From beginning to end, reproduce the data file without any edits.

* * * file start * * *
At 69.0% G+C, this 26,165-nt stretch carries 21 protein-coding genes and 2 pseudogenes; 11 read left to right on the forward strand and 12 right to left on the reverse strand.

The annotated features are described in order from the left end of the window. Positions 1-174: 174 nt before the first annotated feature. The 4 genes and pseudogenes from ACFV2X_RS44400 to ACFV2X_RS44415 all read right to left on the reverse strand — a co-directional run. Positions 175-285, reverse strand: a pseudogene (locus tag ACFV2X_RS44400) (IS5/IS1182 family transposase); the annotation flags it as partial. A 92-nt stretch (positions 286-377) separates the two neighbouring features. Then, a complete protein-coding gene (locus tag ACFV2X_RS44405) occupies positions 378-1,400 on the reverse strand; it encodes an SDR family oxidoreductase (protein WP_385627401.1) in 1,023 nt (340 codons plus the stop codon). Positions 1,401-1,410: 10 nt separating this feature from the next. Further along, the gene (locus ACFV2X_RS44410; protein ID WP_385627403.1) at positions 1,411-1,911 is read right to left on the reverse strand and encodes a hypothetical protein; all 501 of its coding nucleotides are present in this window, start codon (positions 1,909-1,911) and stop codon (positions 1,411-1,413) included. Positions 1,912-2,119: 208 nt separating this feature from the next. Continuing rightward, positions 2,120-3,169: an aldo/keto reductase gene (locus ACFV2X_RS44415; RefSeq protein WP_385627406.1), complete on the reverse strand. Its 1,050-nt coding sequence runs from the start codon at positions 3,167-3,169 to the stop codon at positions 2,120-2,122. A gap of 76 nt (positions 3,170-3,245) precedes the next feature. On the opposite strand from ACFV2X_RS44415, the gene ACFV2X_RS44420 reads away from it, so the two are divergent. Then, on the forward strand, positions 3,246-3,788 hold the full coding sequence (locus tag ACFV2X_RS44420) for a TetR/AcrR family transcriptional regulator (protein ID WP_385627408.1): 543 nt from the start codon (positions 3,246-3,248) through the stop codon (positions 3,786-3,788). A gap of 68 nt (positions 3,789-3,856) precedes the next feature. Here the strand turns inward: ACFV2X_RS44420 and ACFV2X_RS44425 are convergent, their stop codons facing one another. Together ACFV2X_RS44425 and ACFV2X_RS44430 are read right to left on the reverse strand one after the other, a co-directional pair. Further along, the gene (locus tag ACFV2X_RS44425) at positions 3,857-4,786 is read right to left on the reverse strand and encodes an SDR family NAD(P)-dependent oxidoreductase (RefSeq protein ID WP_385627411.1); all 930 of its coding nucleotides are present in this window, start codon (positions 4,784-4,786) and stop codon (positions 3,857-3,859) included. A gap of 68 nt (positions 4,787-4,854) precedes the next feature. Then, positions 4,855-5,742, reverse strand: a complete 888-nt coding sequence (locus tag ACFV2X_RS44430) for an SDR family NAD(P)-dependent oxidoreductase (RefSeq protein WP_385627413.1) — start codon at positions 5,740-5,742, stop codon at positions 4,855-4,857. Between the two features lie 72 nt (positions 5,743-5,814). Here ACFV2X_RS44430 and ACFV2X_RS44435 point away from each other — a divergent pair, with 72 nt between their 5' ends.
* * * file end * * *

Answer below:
At 69.0% G+C, this 26,165-nt stretch carries 21 protein-coding genes and 2 pseudogenes; 11 read left to right on the forward strand and 12 right to left on the reverse strand.

The annotated features are described in order from the left end of the window. Positions 1-174: 174 nt before the first annotated feature. The 4 genes and pseudogenes from ACFV2X_RS44400 to ACFV2X_RS44415 all read right to left on the reverse strand — a co-directional run. Positions 175-285, reverse strand: a pseudogene (locus tag ACFV2X_RS44400) (IS5/IS1182 family transposase); the annotation flags it as partial. A 92-nt stretch (positions 286-377) separates the two neighbouring features. Then, a complete protein-coding gene (locus tag ACFV2X_RS44405) occupies positions 378-1,400 on the reverse strand; it encodes an SDR family oxidoreductase (protein WP_385627401.1) in 1,023 nt (340 codons plus the stop codon). Positions 1,401-1,410: 10 nt separating this feature from the next. Further along, the gene (locus ACFV2X_RS44410; protein ID WP_385627403.1) at positions 1,411-1,911 is read right to left on the reverse strand and encodes a hypothetical protein; all 501 of its coding nucleotides are present in this window, start codon (positions 1,909-1,911) and stop codon (positions 1,411-1,413) included. Positions 1,912-2,119: 208 nt separating this feature from the next. Continuing rightward, positions 2,120-3,169: an aldo/keto reductase gene (locus ACFV2X_RS44415; RefSeq protein WP_385627406.1), complete on the reverse strand. Its 1,050-nt coding sequence runs from the start codon at positions 3,167-3,169 to the stop codon at positions 2,120-2,122. A gap of 76 nt (positions 3,170-3,245) precedes the next feature. On the opposite strand from ACFV2X_RS44415, the gene ACFV2X_RS44420 reads away from it, so the two are divergent. Then, on the forward strand, positions 3,246-3,788 hold the full coding sequence (locus tag ACFV2X_RS44420) for a TetR/AcrR family transcriptional regulator (protein ID WP_385627408.1): 543 nt from the start codon (positions 3,246-3,248) through the stop codon (positions 3,786-3,788). A gap of 68 nt (positions 3,789-3,856) precedes the next feature. Here the strand turns inward: ACFV2X_RS44420 and ACFV2X_RS44425 are convergent, their stop codons facing one another. Together ACFV2X_RS44425 and ACFV2X_RS44430 are read right to left on the reverse strand one after the other, a co-directional pair. Further along, the gene (locus tag ACFV2X_RS44425) at positions 3,857-4,786 is read right to left on the reverse strand and encodes an SDR family NAD(P)-dependent oxidoreductase (RefSeq protein ID WP_385627411.1); all 930 of its coding nucleotides are present in this window, start codon (positions 4,784-4,786) and stop codon (positions 3,857-3,859) included. A gap of 68 nt (positions 4,787-4,854) precedes the next feature. Then, positions 4,855-5,742, reverse strand: a complete 888-nt coding sequence (locus tag ACFV2X_RS44430) for an SDR family NAD(P)-dependent oxidoreductase (RefSeq protein WP_385627413.1) — start codon at positions 5,740-5,742, stop codon at positions 4,855-4,857. Between the two features lie 72 nt (positions 5,743-5,814). Here ACFV2X_RS44430 and ACFV2X_RS44435 point away from each other — a divergent pair, with 72 nt between their 5' ends.